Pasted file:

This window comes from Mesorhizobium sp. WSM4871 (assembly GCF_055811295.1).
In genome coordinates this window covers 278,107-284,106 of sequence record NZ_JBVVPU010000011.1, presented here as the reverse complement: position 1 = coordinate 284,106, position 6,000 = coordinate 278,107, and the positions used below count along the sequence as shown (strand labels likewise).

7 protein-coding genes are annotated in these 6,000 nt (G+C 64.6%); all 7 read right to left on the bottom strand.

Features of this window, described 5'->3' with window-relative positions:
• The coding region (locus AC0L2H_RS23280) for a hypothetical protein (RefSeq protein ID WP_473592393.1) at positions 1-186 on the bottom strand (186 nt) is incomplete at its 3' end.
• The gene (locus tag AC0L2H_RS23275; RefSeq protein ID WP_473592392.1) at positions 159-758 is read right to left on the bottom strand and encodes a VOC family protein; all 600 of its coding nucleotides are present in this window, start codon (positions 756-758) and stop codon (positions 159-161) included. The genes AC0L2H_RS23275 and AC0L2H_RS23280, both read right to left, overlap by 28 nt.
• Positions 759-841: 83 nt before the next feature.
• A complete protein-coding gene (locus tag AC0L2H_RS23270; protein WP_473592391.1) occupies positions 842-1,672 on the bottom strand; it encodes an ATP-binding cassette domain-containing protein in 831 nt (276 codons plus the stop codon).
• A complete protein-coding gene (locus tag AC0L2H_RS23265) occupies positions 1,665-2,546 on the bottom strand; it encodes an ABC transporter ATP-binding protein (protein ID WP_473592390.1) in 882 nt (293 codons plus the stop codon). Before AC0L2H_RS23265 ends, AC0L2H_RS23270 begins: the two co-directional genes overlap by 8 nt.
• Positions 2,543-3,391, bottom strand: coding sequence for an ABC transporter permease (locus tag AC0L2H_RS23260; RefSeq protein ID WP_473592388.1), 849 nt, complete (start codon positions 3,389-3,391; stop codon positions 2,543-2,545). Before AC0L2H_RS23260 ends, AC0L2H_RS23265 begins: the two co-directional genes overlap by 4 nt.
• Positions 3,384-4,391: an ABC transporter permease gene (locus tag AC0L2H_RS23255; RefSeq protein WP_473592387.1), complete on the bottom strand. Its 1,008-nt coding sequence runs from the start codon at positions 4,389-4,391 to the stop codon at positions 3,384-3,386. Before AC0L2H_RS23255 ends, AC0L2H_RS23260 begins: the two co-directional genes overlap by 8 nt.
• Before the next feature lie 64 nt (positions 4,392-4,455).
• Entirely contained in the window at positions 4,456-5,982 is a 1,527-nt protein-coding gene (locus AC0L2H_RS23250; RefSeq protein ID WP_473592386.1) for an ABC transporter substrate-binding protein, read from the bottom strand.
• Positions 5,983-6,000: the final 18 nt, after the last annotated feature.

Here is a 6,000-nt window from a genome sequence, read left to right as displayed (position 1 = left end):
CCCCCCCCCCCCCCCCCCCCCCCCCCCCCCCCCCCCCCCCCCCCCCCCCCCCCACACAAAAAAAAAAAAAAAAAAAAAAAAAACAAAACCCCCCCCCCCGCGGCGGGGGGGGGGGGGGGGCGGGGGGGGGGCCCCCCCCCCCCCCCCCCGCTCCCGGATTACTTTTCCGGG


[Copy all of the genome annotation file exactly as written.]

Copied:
This window comes from Mesorhizobium sp. WSM4871 (assembly GCF_055811295.1).
In genome coordinates this window covers 278,107-284,106 of sequence record NZ_JBVVPU010000011.1, presented here as the reverse complement: position 1 = coordinate 284,106, position 6,000 = coordinate 278,107, and the positions used below count along the sequence as shown (strand labels likewise).

7 protein-coding genes are annotated in these 6,000 nt (G+C 64.6%); all 7 read right to left on the bottom strand.

Features of this window, described 5'->3' with window-relative positions:
• The coding region (locus AC0L2H_RS23280) for a hypothetical protein (RefSeq protein ID WP_473592393.1) at positions 1-186 on the bottom strand (186 nt) is incomplete at its 3' end.
• The gene (locus tag AC0L2H_RS23275; RefSeq protein ID WP_473592392.1) at positions 159-758 is read right to left on the bottom strand and encodes a VOC family protein; all 600 of its coding nucleotides are present in this window, start codon (positions 756-758) and stop codon (positions 159-161) included. The genes AC0L2H_RS23275 and AC0L2H_RS23280, both read right to left, overlap by 28 nt.
• Positions 759-841: 83 nt before the next feature.
• A complete protein-coding gene (locus tag AC0L2H_RS23270; protein WP_473592391.1) occupies positions 842-1,672 on the bottom strand; it encodes an ATP-binding cassette domain-containing protein in 831 nt (276 codons plus the stop codon).
• A complete protein-coding gene (locus tag AC0L2H_RS23265) occupies positions 1,665-2,546 on the bottom strand; it encodes an ABC transporter ATP-binding protein (protein ID WP_473592390.1) in 882 nt (293 codons plus the stop codon). Before AC0L2H_RS23265 ends, AC0L2H_RS23270 begins: the two co-directional genes overlap by 8 nt.
• Positions 2,543-3,391, bottom strand: coding sequence for an ABC transporter permease (locus tag AC0L2H_RS23260; RefSeq protein ID WP_473592388.1), 849 nt, complete (start codon positions 3,389-3,391; stop codon positions 2,543-2,545). Before AC0L2H_RS23260 ends, AC0L2H_RS23265 begins: the two co-directional genes overlap by 4 nt.
• Positions 3,384-4,391: an ABC transporter permease gene (locus tag AC0L2H_RS23255; RefSeq protein WP_473592387.1), complete on the bottom strand. Its 1,008-nt coding sequence runs from the start codon at positions 4,389-4,391 to the stop codon at positions 3,384-3,386. Before AC0L2H_RS23255 ends, AC0L2H_RS23260 begins: the two co-directional genes overlap by 8 nt.
• Before the next feature lie 64 nt (positions 4,392-4,455).
• Entirely contained in the window at positions 4,456-5,982 is a 1,527-nt protein-coding gene (locus AC0L2H_RS23250; RefSeq protein ID WP_473592386.1) for an ABC transporter substrate-binding protein, read from the bottom strand.
• Positions 5,983-6,000: the final 18 nt, after the last annotated feature.

Here is a 6,000-nt window from a genome sequence, read left to right as displayed (position 1 = left end):
CCCCCCCCCCCCCCCCCCCCCCCCCCCCCCCCCCCCCCCCCCCCCCCCCCCCCACACAAAAAAAAAAAAAAAAAAAAAAAAAACAAAACCCCCCCCCCCGCGGCGGGGGGGGGGGGGGGGCGGGGGGGGGGCCCCCCCCCCCCCCCCCCGCTCCCGGATTACTTTTCCGGG